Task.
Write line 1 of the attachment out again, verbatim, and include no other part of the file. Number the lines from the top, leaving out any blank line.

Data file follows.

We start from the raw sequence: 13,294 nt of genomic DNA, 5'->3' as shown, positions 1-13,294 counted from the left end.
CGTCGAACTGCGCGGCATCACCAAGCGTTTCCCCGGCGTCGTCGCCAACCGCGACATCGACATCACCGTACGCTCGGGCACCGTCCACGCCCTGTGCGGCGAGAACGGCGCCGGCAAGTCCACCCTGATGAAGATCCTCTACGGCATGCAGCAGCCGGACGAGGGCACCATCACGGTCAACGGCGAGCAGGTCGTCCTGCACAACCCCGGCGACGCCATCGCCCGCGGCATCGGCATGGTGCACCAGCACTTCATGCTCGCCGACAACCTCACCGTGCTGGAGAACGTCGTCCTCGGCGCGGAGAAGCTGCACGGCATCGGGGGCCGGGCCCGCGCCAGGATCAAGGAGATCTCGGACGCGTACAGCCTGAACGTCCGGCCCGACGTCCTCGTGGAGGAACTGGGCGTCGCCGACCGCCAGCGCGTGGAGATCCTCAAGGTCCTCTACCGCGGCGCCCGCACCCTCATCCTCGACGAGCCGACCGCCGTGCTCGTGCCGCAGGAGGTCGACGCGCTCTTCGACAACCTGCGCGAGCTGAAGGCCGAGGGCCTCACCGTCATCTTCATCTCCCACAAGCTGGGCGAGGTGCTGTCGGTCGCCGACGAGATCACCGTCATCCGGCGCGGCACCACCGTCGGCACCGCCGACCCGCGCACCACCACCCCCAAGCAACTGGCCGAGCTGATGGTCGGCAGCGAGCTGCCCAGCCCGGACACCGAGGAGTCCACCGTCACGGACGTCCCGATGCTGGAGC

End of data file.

We start from the raw sequence: 13,294 nt of genomic DNA, 5'->3' as shown, positions 1-13,294 counted from the left end.